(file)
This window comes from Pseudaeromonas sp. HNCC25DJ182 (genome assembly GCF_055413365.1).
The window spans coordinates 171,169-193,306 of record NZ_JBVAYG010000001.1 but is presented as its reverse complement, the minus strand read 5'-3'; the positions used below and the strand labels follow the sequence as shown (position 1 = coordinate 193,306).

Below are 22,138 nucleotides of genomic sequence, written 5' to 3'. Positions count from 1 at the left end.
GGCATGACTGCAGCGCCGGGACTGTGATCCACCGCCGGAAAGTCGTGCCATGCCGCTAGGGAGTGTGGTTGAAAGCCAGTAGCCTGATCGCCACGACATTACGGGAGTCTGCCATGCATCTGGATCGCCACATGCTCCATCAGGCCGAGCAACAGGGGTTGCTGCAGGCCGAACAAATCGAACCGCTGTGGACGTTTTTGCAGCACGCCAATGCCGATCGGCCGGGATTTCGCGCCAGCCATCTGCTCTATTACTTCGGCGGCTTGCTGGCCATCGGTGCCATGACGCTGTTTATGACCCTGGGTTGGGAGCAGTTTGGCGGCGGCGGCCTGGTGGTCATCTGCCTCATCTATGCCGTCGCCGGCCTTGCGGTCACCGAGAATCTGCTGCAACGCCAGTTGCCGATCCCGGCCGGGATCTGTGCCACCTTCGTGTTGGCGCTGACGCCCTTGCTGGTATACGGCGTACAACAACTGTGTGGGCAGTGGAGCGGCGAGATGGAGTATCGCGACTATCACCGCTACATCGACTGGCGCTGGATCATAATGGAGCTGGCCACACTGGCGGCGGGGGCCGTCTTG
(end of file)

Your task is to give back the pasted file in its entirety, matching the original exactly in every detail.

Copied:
This window comes from Pseudaeromonas sp. HNCC25DJ182 (genome assembly GCF_055413365.1).
The window spans coordinates 171,169-193,306 of record NZ_JBVAYG010000001.1 but is presented as its reverse complement, the minus strand read 5'-3'; the positions used below and the strand labels follow the sequence as shown (position 1 = coordinate 193,306).

Below are 22,138 nucleotides of genomic sequence, written 5' to 3'. Positions count from 1 at the left end.
GGCATGACTGCAGCGCCGGGACTGTGATCCACCGCCGGAAAGTCGTGCCATGCCGCTAGGGAGTGTGGTTGAAAGCCAGTAGCCTGATCGCCACGACATTACGGGAGTCTGCCATGCATCTGGATCGCCACATGCTCCATCAGGCCGAGCAACAGGGGTTGCTGCAGGCCGAACAAATCGAACCGCTGTGGACGTTTTTGCAGCACGCCAATGCCGATCGGCCGGGATTTCGCGCCAGCCATCTGCTCTATTACTTCGGCGGCTTGCTGGCCATCGGTGCCATGACGCTGTTTATGACCCTGGGTTGGGAGCAGTTTGGCGGCGGCGGCCTGGTGGTCATCTGCCTCATCTATGCCGTCGCCGGCCTTGCGGTCACCGAGAATCTGCTGCAACGCCAGTTGCCGATCCCGGCCGGGATCTGTGCCACCTTCGTGTTGGCGCTGACGCCCTTGCTGGTATACGGCGTACAACAACTGTGTGGGCAGTGGAGCGGCGAGATGGAGTATCGCGACTATCACCGCTACATCGACTGGCGCTGGATCATAATGGAGCTGGCCACACTGGCGGCGGGGGCCGTCTTG